“Wherever you look at human judgements, you are likely to find noise”
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We know that decisions involving human judgement — hiring, corporate strategy, criminal sentencing — can be tainted by bias. But it’s also true that something as simple as the weather or the results of a football game can affect the decisions people make. That’s called noise. Nobel Prize winner Daniel Kahneman, along with co-authors Olivier Sibony and Cass R. Sunstein, explore that idea in a new book called “Noise: A Flaw in Human Judgement.”
Click the audio player above to hear Kahneman’s conversation with “Marketplace” host Kai Ryssdal about the economic implications of noise and what organizations can do to combat it. The following is an excerpt from the book.
To understand error in judgment, we must understand both bias and noise. Sometimes, as we will see, noise is the more important problem. But in public conversations about human error and in organizations all over the world, noise is rarely recognized. Bias is the star of the show. Noise is a bit player, usually offstage. The topic of bias has been discussed in thousands of scientific articles and dozens of popular books, few of which even mention the issue of noise. This book is our attempt to redress the balance.
In real‑world decisions, the amount of noise is often scandalously high. Here are a few examples of the alarming amount of noise in situations in which accuracy matters:
• Medicine is noisy. Faced with the same patient, different doctors make different judgments about whether patients have skin cancer, breast cancer, heart disease, tuberculosis, pneumonia, depression, and a host of other conditions. Noise is especially high in psychiatry, where subjective judgment is obviously important. However, considerable noise is also found in areas where it might not be expected, such as in the reading of X‑rays.
• Child custody decisions are noisy. Case managers in child protection agencies must assess whether children are at risk of abuse and, if so, whether to place them in foster care. The system is noisy, given that some managers are much more likely than others to send a child to foster care. Years later, more of the unlucky children who have been assigned to foster care by these heavy‑handed managers have poor life outcomes: higher delinquency rates, higher teen birth rates, and lower earnings.
• Forecasts are noisy. Professional forecasters offer highly variable predictions about likely sales of a new product, likely growth in the unemployment rate, the likelihood of bankruptcy for troubled companies, and just about everything else. Not only do they disagree with each other, but they also disagree with themselves. For example, when the same software developers were asked on two separate days to estimate the completion time for the same task, the hours they projected differed by 71%, on average.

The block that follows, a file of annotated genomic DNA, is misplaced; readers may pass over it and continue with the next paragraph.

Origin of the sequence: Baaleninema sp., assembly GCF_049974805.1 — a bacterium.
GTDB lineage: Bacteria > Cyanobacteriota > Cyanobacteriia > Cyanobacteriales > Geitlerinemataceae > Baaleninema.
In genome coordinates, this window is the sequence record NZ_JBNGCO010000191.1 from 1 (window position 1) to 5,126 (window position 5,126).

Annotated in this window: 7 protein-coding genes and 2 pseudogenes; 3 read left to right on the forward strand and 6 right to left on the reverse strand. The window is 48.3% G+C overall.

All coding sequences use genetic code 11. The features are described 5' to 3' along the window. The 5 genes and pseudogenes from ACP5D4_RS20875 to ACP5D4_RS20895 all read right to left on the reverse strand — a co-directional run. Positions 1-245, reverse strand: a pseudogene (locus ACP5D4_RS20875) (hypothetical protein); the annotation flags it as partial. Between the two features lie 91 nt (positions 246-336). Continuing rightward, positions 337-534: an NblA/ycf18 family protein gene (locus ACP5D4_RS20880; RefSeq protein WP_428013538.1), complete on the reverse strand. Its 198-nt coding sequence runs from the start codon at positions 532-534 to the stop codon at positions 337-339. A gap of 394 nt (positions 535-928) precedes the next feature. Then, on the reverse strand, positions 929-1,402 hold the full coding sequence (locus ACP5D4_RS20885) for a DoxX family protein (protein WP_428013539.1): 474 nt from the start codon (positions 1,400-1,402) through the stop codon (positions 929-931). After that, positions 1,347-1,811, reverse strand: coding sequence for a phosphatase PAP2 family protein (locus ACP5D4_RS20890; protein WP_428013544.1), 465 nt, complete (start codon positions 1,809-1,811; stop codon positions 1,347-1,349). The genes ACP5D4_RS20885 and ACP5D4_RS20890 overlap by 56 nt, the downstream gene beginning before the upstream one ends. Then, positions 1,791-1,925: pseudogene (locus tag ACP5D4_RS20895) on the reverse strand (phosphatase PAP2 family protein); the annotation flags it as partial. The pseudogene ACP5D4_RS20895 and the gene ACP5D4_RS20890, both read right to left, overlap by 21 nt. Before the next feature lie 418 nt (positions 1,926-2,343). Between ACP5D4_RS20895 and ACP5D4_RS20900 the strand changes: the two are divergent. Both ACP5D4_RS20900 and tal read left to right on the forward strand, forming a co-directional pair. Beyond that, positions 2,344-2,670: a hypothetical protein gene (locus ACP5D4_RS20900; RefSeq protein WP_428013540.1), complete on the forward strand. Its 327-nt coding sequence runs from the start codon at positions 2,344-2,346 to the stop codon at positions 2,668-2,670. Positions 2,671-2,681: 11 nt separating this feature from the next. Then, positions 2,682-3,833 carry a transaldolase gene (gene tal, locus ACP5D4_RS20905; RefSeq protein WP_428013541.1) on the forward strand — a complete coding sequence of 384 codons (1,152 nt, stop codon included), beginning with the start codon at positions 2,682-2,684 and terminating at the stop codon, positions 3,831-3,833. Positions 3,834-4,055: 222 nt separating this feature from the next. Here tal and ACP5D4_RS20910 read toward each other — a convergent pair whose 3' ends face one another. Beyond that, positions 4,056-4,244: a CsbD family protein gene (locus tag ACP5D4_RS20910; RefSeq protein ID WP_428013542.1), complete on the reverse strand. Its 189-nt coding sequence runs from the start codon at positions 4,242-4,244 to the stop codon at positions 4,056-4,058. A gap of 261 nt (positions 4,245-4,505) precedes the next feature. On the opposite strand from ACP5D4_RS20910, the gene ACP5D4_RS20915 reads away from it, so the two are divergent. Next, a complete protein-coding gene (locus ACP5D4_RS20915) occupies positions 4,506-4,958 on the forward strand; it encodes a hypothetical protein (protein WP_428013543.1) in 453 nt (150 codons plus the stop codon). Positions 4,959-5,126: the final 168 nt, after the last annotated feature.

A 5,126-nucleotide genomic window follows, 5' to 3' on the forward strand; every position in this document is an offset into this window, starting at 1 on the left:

• Asylum decisions are noisy. Whether an asylum seeker will be admitted into the United States depends on something like a lottery. A study of cases that were randomly allotted to different judges found that one judge admitted 5% of applicants, while another admitted 88%. The title of the study says it all: “Refugee Roulette.” (We are going to see a lot of roulette.)
• Personnel decisions are noisy. Interviewers of job candidates make widely different assessments of the same people. Performance ratings of the same employees are also highly variable and depend more on the person doing the assessment than on the performance being assessed.
• Bail decisions are noisy. Whether an accused person will be granted bail or instead sent to jail pending trial depends partly on the identity of the judge who ends up hearing the case. Some judges are far more lenient than others. Judges also differ markedly in their assessment of which defendants present the highest risk of flight or reoffending.
• Forensic science is noisy. We have been trained to think of fingerprint identification as infallible. But fingerprint examiners sometimes differ in deciding whether a print found at a crime scene matches that of a suspect. Not only do experts disagree, but the same experts sometimes make inconsistent decisions when presented with the same print on different occasions. Similar variability has been documented in other forensic science disciplines, even DNA analysis.
• Decisions to grant patents are noisy. The authors of a leading study on patent applications emphasize the noise involved: “Whether the patent office grants or rejects a patent is significantly related to the happenstance of which examiner is assigned the application.” This variability is obviously troublesome from the standpoint of equity.
All these noisy situations are the tip of a large iceberg. Wherever you look at human judgments, you are likely to find noise. To improve the quality of our judgments, we need to overcome noise as well as bias.
Excerpted from “Noise.” Copyright © 2021 by Daniel Kahneman, Olivier Sibony, and Cass R. Sunstein. Used with permission of Little, Brown Spark, an imprint of Little, Brown and Company. New York, NY. All rights reserved.
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